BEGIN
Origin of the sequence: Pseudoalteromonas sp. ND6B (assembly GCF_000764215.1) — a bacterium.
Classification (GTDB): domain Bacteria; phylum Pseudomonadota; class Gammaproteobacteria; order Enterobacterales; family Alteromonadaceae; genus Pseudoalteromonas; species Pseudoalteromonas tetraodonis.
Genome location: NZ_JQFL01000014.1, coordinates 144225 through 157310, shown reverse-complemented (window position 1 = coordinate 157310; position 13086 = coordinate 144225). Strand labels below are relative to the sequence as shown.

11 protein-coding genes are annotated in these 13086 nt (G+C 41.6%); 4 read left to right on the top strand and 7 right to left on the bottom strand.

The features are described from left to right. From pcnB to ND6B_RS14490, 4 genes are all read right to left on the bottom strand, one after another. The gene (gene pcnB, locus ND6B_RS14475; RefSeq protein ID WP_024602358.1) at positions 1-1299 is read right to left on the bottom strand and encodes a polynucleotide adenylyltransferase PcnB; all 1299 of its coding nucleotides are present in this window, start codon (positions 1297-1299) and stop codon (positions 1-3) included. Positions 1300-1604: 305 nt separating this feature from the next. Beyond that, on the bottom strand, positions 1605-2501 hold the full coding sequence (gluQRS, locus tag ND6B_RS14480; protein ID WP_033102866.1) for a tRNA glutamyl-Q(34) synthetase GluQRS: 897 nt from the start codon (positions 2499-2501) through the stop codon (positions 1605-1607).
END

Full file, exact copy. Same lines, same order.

Origin of the sequence: Pseudoalteromonas sp. ND6B (assembly GCF_000764215.1) — a bacterium.
Classification (GTDB): domain Bacteria; phylum Pseudomonadota; class Gammaproteobacteria; order Enterobacterales; family Alteromonadaceae; genus Pseudoalteromonas; species Pseudoalteromonas tetraodonis.
Genome location: NZ_JQFL01000014.1, coordinates 144225 through 157310, shown reverse-complemented (window position 1 = coordinate 157310; position 13086 = coordinate 144225). Strand labels below are relative to the sequence as shown.

11 protein-coding genes are annotated in these 13086 nt (G+C 41.6%); 4 read left to right on the top strand and 7 right to left on the bottom strand.

The features are described from left to right. From pcnB to ND6B_RS14490, 4 genes are all read right to left on the bottom strand, one after another. The gene (gene pcnB, locus ND6B_RS14475; RefSeq protein ID WP_024602358.1) at positions 1-1299 is read right to left on the bottom strand and encodes a polynucleotide adenylyltransferase PcnB; all 1299 of its coding nucleotides are present in this window, start codon (positions 1297-1299) and stop codon (positions 1-3) included. Positions 1300-1604: 305 nt separating this feature from the next. Beyond that, on the bottom strand, positions 1605-2501 hold the full coding sequence (gluQRS, locus tag ND6B_RS14480; protein ID WP_033102866.1) for a tRNA glutamyl-Q(34) synthetase GluQRS: 897 nt from the start codon (positions 2499-2501) through the stop codon (positions 1605-1607).